MIT leaders aware of $850K given by Epstein
Convicted sex offender Jeffrey Epstein donated a total of $850,000 to the Massachusetts Institute of Technology, and top administrators were aware of the gifts for years, according to a report released by a law firm hired by the university to investigate its ties to the disgraced financier.
The f i r m, Goodwin Procter, found that Epstein made 10 donations from 2002 to 2017 and also visited the school nine times from 2013 to 2017. The school said last year that it had received roughly $800,000 over the past two decades from Epstein, who killed himself in his Manhattan jail cell in August while awaiting trial on federal sex trafficking charges.
The university placed Seth Lloyd, a mechanical engineering professor who previously acknowledged a relationship with Epstein, on paid leave after the report found that he “purposefully failed” to inform MIT of multiple donations from Epstein, including a $60,000 gift deposited into a personal bank account and not reported to the school.
Lloyd did not immediately respond to a request for comment.
The report found that three current and former MIT administrators learned of Epstein’s donations to the Media Lab in 2013, but “in the absence of any MIT policy regarding controversial gifts,” other donations were approved under “an informal framework” that the administrators developed.
One of the administrators who knew of Epstein’s criminal history, Israel Ruiz, is MIT’s executive vice president and treasurer. Last month, the university said he would step down this semester for a career outside academia. The others, R. Gregory Morgan and Jeffrey Newton, previously retired from the university.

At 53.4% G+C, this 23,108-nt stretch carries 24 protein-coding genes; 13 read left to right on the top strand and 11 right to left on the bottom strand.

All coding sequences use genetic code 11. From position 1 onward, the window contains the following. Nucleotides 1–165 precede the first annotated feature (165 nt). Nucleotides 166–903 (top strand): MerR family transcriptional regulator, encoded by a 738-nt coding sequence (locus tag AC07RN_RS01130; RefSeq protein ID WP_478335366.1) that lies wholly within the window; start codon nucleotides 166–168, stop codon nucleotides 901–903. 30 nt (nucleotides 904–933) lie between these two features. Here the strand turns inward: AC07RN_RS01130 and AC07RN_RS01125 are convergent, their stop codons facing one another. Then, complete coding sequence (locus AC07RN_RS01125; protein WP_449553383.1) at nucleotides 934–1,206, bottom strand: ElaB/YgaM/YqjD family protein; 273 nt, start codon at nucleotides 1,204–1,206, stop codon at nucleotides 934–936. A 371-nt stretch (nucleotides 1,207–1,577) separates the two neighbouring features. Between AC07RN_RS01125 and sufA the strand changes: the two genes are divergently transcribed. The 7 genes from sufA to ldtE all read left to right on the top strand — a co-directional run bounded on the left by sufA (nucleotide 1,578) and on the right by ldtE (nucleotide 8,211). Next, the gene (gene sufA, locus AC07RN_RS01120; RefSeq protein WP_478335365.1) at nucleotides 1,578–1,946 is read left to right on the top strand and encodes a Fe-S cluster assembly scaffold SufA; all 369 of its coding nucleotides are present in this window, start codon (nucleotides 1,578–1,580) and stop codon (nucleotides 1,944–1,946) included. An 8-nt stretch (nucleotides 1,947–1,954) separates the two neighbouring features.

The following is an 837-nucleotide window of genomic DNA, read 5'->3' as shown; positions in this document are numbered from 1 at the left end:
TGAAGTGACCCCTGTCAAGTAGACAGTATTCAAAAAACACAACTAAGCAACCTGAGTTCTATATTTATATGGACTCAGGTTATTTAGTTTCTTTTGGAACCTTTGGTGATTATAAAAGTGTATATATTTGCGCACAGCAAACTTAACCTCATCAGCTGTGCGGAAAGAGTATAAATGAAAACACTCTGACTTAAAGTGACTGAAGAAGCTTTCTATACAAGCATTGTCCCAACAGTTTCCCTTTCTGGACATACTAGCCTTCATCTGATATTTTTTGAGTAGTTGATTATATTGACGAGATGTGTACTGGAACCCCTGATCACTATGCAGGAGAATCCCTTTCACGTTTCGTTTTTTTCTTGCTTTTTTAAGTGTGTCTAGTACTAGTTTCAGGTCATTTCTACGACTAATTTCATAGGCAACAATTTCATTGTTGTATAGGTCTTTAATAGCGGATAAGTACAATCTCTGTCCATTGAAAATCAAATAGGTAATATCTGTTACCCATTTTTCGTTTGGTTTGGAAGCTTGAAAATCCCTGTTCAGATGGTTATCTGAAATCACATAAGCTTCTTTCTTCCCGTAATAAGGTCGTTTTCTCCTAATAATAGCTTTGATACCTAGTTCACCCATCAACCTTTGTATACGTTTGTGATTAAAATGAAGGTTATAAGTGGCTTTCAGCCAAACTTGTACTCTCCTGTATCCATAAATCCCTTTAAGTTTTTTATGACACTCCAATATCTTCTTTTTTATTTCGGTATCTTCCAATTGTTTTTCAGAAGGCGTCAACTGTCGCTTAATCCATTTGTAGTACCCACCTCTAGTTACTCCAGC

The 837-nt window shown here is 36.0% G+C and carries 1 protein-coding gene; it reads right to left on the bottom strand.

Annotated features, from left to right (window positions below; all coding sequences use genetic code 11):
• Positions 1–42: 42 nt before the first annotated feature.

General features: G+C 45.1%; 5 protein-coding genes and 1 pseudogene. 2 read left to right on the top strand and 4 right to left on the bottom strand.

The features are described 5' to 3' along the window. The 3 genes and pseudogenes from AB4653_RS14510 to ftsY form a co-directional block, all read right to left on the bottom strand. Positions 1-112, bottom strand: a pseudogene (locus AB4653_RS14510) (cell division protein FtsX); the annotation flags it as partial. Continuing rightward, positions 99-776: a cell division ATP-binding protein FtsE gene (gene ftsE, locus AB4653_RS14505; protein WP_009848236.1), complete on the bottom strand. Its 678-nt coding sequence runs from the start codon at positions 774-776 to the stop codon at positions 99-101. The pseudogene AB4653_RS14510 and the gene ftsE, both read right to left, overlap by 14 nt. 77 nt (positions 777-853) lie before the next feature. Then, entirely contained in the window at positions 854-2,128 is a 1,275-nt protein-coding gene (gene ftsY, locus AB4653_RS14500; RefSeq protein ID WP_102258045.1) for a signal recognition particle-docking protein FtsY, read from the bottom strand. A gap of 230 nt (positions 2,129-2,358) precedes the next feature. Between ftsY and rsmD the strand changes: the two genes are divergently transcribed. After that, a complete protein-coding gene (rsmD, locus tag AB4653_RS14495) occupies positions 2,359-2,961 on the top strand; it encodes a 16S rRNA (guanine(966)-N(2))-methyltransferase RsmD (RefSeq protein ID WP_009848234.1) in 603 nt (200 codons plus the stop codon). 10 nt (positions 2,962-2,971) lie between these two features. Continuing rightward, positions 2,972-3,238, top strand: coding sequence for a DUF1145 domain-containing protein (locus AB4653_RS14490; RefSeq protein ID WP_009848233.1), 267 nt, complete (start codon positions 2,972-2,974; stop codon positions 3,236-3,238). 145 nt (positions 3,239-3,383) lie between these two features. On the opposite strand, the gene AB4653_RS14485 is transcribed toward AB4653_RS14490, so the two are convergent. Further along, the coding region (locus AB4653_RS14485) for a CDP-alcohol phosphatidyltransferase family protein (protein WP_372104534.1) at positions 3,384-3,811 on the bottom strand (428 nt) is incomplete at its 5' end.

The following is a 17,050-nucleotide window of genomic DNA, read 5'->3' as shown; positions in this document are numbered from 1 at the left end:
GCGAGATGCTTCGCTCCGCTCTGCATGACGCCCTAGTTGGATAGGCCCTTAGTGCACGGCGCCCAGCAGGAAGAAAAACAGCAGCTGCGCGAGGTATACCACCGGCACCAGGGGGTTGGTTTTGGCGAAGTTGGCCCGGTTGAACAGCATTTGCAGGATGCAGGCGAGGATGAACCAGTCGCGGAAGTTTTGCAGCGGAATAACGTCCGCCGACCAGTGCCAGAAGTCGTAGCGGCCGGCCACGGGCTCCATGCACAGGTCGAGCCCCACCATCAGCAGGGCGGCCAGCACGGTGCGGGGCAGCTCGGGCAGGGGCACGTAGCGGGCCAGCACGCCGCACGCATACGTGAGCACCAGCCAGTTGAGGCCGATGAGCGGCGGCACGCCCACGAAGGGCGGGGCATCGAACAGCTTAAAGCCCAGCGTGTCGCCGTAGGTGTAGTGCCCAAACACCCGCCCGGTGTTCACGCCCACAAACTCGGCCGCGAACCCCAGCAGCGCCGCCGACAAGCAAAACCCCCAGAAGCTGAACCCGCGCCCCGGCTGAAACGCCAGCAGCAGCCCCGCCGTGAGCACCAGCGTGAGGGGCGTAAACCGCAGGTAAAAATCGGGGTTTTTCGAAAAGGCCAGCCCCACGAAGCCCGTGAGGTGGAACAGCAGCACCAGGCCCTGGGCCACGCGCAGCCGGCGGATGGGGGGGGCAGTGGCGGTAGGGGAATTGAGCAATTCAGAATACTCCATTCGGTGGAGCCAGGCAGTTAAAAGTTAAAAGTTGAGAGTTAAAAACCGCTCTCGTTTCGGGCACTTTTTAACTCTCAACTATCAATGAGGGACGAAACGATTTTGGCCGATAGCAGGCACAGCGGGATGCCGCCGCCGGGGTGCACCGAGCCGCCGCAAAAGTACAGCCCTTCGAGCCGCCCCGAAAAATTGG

Ruiz said in a statement that he was confident that the university’s leadership and broader community would “reflect on this episode and create an effective and successful path forward.”
Messages left for Morgan and Newton were not immediately returned.
The report said senior administrators had made “significant mistakes of judgment” in accepting donations from Epstein after his 2008 conviction on sex charges involving a minor in Florida but had not breached any university policy. The university did not announce any disciplinary action against administrators.
After news of Epstein’s relationship with the school became public last year, the university set up two faculty-led committees to work on policies for gifts and the vetting of donors.
“We must fix what needs fixing and improve what needs improving,” L. Rafael Reif, MIT’s president, said last week.
Reif acknowledged last year that he had signed a letter thanking Epstein for a donation in 2012, four years after the financier’s plea. The 61-page report cleared Reif of wrongdoing, saying that he was unaware that the school’s prestigious Media Lab was accepting donations and “had no role in approving” the funds, according to the university.
Students walk on the Massachusetts Institute of Technology campus.